A coalition of health and education groups are pressing the LePage administration to step up efforts to reduce arsenic exposure in residential wells.

The coalition delivered a letter Wednesday urging Gov. Paul LePage to direct the state Department of Health and Human Services to develop a plan to reduce the number of families exposed to unsafe levels of arsenic in their drinking water. Arsenic has been associated with some cancers and may cause low birth weight and affect brain development in babies and children.

The Environmental Health Strategy Center, the Maine Public Health Association, the Maine chapter of the American Academy of Pediatrics, the Maine Children’s Alliance, the Learning Disabilities Association of Maine and Physicians for Social Responsibility want more outreach and education to increase well-water testing; dedicated state resources to support outreach, testing and treatment; and a time line with specific benchmarks.

LePage’s communications office did not respond to multiple requests for comment on Wednesday.

In mid-2015, the LePage administration opted not to reapply for a federal grant awarded earlier to the Maine Center for Disease Control aimed at boosting well water testing for arsenic and other toxic chemicals because it said parts of the program were inefficient and it didn’t think the state should compete with private industry. About the same time, lawmakers failed to override a LePage veto of a bill that would have promoted well water testing by imposing a fee on water tests performed at a state lab to fund arsenic education programs.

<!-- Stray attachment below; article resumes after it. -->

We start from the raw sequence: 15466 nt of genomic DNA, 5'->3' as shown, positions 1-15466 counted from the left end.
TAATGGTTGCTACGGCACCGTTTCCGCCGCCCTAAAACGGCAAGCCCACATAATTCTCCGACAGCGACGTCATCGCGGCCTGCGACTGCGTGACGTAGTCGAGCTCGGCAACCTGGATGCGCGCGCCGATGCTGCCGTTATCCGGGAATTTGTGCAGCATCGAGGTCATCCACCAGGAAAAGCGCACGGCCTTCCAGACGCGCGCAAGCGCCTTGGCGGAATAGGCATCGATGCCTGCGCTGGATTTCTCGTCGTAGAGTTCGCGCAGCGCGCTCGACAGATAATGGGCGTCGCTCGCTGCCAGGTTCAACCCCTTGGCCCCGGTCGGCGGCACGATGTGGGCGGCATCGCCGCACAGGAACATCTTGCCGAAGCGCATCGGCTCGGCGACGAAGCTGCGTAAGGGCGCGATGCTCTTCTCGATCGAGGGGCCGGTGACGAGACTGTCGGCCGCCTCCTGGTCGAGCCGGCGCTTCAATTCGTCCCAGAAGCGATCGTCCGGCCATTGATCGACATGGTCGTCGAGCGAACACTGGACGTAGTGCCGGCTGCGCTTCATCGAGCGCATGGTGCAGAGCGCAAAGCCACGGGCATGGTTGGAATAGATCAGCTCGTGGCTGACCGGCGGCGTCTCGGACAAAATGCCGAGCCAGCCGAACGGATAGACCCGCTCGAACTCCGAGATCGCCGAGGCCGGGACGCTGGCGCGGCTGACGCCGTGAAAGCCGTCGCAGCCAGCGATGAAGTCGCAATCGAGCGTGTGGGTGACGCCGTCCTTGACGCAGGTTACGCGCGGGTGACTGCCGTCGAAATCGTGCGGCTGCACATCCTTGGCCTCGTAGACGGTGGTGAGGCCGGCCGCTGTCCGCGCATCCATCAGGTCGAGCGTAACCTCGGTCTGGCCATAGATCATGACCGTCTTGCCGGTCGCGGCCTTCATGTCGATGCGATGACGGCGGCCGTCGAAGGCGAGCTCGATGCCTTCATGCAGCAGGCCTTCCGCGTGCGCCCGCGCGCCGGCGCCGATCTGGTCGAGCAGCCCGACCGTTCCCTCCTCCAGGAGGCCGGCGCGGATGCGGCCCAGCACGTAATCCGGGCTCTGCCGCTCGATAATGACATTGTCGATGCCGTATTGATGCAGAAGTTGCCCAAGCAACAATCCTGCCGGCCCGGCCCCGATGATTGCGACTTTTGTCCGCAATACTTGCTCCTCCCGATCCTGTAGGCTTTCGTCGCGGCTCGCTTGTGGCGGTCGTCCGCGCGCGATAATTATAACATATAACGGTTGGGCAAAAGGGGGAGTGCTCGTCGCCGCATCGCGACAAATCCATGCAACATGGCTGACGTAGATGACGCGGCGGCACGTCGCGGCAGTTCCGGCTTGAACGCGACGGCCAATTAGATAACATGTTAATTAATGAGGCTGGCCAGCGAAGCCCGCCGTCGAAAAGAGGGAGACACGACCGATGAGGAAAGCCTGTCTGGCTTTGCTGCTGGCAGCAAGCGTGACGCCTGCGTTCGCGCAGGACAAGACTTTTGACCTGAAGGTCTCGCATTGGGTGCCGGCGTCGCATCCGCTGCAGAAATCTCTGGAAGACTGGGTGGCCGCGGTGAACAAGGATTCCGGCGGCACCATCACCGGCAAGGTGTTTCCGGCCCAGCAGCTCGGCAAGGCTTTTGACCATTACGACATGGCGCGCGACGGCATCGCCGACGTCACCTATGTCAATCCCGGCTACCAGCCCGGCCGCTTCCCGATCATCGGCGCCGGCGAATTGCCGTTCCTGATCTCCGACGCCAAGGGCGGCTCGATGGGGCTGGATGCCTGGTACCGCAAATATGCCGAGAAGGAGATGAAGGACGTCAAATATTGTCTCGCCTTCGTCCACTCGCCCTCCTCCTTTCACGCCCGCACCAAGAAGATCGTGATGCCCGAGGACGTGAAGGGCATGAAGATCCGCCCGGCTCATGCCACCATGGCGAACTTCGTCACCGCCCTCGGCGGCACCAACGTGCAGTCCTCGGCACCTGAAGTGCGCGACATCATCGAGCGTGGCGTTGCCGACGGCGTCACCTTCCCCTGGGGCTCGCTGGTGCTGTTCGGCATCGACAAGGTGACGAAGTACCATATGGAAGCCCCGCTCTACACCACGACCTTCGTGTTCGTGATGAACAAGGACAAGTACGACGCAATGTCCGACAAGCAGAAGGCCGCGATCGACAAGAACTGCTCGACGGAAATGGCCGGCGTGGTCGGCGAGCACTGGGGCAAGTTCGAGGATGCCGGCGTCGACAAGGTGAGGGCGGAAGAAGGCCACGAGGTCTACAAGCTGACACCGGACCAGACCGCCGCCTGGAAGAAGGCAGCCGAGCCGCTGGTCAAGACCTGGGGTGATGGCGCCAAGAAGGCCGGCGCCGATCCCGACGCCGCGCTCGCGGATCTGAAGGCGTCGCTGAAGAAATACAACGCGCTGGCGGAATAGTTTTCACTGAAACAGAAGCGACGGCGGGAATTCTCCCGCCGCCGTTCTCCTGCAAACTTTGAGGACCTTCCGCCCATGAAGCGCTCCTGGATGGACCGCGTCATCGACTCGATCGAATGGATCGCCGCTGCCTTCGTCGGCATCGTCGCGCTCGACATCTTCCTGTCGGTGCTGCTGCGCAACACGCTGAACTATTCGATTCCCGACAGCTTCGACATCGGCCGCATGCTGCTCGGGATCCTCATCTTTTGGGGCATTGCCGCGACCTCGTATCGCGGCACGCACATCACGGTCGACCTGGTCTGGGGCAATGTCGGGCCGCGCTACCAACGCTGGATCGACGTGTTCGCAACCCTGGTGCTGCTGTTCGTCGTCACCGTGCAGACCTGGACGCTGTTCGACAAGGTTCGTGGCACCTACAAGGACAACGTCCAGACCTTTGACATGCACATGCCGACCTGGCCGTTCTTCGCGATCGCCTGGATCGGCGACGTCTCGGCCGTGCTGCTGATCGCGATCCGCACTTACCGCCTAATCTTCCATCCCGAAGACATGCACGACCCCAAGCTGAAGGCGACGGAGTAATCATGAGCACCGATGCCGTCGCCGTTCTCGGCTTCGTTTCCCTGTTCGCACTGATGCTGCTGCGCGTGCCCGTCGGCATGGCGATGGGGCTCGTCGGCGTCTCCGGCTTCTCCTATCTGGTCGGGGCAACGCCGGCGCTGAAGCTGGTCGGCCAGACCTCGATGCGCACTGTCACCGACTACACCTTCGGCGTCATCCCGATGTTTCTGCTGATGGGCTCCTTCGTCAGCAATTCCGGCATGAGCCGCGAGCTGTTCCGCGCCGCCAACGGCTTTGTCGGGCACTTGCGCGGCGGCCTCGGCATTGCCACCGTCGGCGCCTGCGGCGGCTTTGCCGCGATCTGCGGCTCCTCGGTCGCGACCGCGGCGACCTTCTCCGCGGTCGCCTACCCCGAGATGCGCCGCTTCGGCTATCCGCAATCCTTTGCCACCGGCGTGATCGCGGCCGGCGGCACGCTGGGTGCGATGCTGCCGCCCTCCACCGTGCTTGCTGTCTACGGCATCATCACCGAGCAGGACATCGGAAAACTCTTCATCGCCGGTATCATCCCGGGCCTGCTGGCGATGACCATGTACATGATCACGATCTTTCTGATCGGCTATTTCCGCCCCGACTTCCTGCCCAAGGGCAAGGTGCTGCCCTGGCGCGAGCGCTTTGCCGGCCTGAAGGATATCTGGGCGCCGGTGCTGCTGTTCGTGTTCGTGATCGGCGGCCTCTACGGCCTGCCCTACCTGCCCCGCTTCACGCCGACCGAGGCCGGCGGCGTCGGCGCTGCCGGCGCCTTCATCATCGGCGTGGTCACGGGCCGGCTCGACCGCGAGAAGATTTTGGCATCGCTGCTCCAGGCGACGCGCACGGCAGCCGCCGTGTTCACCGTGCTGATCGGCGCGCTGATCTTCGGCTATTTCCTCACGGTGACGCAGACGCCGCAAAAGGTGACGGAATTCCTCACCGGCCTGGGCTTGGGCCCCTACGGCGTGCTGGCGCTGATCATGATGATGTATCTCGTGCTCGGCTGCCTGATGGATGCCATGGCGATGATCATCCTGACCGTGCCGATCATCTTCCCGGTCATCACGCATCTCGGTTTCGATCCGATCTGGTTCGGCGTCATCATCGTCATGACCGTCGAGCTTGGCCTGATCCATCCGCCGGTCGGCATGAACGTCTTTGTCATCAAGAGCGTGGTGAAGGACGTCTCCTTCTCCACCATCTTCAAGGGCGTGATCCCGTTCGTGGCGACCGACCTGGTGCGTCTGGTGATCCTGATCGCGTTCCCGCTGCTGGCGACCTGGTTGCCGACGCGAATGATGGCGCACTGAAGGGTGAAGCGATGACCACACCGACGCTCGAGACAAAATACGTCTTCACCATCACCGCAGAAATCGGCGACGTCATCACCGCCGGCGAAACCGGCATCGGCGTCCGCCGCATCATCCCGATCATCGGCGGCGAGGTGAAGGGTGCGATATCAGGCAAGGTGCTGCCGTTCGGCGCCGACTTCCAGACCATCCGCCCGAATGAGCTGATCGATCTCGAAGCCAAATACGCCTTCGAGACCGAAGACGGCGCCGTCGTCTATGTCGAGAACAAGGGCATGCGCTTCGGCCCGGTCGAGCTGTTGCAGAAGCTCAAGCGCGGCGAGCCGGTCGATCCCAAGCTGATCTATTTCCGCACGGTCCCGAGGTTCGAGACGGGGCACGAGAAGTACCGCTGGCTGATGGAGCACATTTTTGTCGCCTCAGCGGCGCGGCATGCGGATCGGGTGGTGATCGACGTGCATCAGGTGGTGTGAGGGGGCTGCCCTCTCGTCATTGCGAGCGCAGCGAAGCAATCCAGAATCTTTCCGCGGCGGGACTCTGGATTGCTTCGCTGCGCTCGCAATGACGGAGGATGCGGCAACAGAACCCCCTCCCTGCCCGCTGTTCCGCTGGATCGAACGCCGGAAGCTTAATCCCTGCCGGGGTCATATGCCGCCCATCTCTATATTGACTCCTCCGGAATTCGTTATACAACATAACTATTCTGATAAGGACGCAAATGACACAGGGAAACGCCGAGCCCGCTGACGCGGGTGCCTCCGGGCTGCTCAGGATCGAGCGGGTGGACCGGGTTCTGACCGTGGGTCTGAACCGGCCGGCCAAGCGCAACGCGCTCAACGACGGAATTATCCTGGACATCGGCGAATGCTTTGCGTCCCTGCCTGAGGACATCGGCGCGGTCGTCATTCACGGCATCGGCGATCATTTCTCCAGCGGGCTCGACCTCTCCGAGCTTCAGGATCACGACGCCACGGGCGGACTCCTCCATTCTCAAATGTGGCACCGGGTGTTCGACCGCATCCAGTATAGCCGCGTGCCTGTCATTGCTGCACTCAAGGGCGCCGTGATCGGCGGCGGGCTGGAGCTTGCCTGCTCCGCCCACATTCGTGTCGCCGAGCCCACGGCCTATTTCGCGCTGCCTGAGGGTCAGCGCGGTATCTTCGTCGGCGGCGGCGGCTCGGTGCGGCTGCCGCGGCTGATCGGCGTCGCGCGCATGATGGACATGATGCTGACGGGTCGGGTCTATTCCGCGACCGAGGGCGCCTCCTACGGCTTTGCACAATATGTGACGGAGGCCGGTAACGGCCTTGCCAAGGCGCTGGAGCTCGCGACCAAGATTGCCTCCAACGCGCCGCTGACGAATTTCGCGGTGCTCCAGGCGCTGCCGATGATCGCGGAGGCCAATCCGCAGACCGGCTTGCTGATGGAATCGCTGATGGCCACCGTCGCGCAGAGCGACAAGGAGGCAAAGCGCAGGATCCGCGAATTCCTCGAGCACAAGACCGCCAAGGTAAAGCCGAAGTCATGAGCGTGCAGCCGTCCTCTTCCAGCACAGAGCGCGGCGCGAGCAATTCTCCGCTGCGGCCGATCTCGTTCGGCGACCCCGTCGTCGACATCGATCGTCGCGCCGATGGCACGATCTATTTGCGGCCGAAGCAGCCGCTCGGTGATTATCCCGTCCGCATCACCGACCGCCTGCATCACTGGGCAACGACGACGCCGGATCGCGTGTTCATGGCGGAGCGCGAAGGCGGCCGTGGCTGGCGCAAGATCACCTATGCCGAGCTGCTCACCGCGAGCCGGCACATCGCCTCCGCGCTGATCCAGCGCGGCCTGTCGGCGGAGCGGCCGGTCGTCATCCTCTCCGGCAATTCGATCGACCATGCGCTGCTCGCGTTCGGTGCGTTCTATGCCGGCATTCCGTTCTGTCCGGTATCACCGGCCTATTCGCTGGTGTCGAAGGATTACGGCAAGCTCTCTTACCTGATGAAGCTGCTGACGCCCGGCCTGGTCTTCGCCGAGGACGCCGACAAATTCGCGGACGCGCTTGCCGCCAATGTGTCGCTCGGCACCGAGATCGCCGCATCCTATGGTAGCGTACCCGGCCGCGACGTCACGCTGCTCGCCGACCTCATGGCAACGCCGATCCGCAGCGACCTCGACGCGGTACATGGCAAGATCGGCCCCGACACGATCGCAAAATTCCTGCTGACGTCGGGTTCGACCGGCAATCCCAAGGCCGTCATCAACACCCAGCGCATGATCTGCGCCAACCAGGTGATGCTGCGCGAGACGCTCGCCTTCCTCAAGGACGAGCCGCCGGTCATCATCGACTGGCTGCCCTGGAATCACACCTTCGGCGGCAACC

The coalition fears Maine will fail to meet a benchmark of having at least 65 percent of its drinking water wells tested for arsenic by 2020. To date, only 45 percent have been tested.

Arsenic contamination is a widespread problem in several areas across Maine, but especially in Kennebec County, where 29 percent of private wells tested by the state from 2005 to 2009 had higher concentrations of arsenic than the federal standard.

When Veronica Currier Boucher’s son Kyle was 7, he started bumping into walls and having behavioral problems at school. She found her well had arsenic.

Currier Boucher lives in Manchester, where a 2010 U.S. Geological Survey study found 62 percent of the wells have arsenic levels that exceed federal limits.

After aggressive intervention, she said, including treatment and bottled water, her son’s condition improved, and he’s now a Maine Maritime Academy junior.

“I’m worried still about him. What water is he drinking? What’s he doing?” she said.

Craig Winter, who owns Advanced Quality Water Solutions, said sometimes homeowners are unaware they have a problem until they are required – by a real estate transaction, for instance – to test their well water.

“I get calls all the time,” Winter said. “In some cases, people have been drinking that water for 20 years.”

Tests tend to cost about $125. What those tests find will dictate the cost of treatment.

Jessica Lowell can be contacted at 621-5632 or at:

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Twitter: @JLowellKJ